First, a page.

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10-17-2016, 06:01 AM   #1
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Indoor sports: upgrade to K-70 or new lens?

The general subject of photographing indoor sports with a DSLR has been covered extensively in this forum.

However, I have a specific question : I'm the happy owner of a K-50 with about 30K shutter count. I've taken photos of my son's indoor soccer match this weekend with a 50mm 1.8 and my trusty Tamron 17-50/2.8...but I'm pretty unhappy with the results. I also have a Tamron 70-300 that is just too dark for the purpose with a K-50.

Should I upgrade to a K-70 and keep my lens or get a brighter telephoto like the Tamron 70-200 2.8?

Thanks,

10-17-2016, 06:07 AM   #2
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What is the shot coming of your set at this point? That might give you the answer to where to go.
10-17-2016, 07:19 AM   #3
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Well, with my current set, I need to crank up the ISO at more than 6400 to get acceptable speed for indoor soccer (at least 1/500, ideally 1/1000 because these kids move really fast). I then get grainy and blurry shots.

Can a K-70 owner tell me if the high ISO capabilities of the sensor can compensate for a slower lens? For instance keep my Tamron 70-300 and get good results with f/5.6 and 1/1000 at ISO 12800+?

Thanks,
10-17-2016, 08:04 AM   #4
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Are you upping the ISO to 6400 with which lens, the DA 50 1.8 or the 70-300?

The Tamron 70-300 just isn't built for this kind of application, I would get the Tammy 70-200 instead of upgrading the K50 if that is your issue. The 50 1.8 should work fine (in its focal length of course).


Last edited by ChristianRock; 10-17-2016 at 08:18 AM.
10-17-2016, 09:25 AM   #5
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In the past I've shot indoor soccer with a K-3. I used a DA 70mm at f2.4 & a FA 50mm at f1.8. If I recall correctly I was at ISO 6400. That worked OK.. My issue was the tracking AF capability of the K-3. But that was years ago and I assume that the newer K-70 has both better AF and better ISO performance.
I would never dream of using the Tamron 70-300mm for outdoor team sports let alone indoor soccer which is not easy to shoot. For indoor I try to shoot from the coaching box and find that 50-85mm is the right focal range. The only zoom that ever served me well for indoor was a Canon 70-200 f2.8 IS on my 5D Mk3.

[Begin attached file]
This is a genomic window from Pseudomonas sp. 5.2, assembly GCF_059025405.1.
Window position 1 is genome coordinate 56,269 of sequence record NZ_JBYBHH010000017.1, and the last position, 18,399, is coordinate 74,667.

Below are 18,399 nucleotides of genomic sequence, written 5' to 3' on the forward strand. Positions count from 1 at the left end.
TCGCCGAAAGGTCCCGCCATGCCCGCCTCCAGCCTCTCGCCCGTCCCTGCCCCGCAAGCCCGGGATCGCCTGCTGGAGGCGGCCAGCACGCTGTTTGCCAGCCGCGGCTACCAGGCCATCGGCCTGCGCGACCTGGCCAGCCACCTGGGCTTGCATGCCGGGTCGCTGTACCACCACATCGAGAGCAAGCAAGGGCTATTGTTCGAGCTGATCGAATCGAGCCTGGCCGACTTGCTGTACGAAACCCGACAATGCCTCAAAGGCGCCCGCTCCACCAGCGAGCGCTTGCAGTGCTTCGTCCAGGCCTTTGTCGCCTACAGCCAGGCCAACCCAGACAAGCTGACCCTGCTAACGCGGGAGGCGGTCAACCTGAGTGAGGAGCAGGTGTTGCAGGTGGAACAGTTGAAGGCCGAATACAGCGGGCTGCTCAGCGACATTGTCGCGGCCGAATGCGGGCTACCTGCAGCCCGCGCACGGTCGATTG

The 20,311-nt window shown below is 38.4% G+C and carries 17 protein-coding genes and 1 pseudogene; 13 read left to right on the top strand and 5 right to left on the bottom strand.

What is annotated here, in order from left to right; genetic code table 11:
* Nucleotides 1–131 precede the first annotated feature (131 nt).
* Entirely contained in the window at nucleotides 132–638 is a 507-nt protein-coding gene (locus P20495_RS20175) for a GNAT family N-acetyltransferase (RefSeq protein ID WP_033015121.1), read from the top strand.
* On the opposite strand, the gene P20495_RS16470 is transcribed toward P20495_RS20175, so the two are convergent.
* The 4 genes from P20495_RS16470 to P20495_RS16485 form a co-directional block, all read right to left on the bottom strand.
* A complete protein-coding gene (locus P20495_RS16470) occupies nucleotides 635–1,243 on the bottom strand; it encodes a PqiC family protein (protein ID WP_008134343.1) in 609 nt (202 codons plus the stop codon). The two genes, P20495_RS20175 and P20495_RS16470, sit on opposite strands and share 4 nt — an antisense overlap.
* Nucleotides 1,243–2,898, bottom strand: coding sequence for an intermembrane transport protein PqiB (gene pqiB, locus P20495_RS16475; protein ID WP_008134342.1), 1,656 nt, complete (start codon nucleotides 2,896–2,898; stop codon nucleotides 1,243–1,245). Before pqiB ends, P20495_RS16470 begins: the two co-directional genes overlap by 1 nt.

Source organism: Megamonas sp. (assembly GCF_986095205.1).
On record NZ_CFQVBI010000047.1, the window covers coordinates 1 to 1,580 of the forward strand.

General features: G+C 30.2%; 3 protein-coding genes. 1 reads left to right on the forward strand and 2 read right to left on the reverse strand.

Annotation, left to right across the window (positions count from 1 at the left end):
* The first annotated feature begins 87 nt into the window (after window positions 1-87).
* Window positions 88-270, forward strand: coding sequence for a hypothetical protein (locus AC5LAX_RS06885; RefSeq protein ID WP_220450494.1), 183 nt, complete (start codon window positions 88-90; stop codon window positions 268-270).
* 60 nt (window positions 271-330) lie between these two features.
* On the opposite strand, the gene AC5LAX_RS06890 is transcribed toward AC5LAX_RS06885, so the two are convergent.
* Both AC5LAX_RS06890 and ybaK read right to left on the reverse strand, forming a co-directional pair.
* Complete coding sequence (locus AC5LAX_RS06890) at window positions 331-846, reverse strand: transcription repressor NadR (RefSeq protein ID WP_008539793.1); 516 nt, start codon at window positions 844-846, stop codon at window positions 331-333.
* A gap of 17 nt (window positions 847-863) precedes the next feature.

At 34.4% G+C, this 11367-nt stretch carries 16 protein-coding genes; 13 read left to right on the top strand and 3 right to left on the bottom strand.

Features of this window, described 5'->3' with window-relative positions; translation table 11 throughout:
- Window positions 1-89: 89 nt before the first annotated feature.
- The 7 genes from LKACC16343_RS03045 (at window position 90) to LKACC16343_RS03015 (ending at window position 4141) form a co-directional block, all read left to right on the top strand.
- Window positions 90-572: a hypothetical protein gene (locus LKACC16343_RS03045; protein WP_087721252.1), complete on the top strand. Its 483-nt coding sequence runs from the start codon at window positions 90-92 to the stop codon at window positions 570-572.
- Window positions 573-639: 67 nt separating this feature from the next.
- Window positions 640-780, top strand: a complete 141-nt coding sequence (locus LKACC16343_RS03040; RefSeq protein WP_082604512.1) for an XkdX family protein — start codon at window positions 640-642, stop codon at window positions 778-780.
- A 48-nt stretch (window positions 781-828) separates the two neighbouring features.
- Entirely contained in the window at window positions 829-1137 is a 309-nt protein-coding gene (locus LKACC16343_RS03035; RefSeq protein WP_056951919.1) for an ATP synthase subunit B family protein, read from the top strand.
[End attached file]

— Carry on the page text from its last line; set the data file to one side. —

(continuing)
M
10-17-2016, 11:18 AM   #6
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A couple of 50-150 Sigmas have shown in the Marketplace, that would be a fine option unless you're at the farthest end of the gymnasium.
10-17-2016, 12:24 PM   #7
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Basicly you need both. K-70 and the 70-200.
10-17-2016, 12:53 PM   #8
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Sounds like he needs a 5Dmk3 and a canon 70-200, as that's all that we know will work. I'm a little surprised no one has ever done this with Pentax gear. It would seem like a pretty common application.

QuoteQuote:
My issue was the tracking AF capability of the K-3.

Read more at: https://www.pentaxforums.com/forums/193-pentax-k-70/331964-indoor-sports-upgr...#ixzz4NNGKS0ZV
What settings were you using?

10-17-2016, 01:17 PM   #9
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Using DXO labs OpticsPro software with it's Prime DeNoising made a huge difference in mitigating high ISO graininess with my old K30. I would recommend downloading the 30 day evaluation to see if it helps. Much cheaper than a new camera or lens.
My K-70 handles high ISO noise better than the k30 but it's not miraculous. In particular, the graininess is there but the colours remain true. However, the lack of AA filter and increased resolution mean it's much more 'cropable' if you are looking for web images or small prints. If so, you could get away with a shorter, faster prime such as a 70/2.4 or 100/2.8.
10-17-2016, 01:26 PM   #10
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The issue isn't just that the 70-300 is slow... It also focuses slowly and hunts more than Elmer Fudd during rabbit season.
So I would suggest starting with the lens.
10-17-2016, 02:16 PM   #11
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QuoteOriginally posted by dminstrel Quote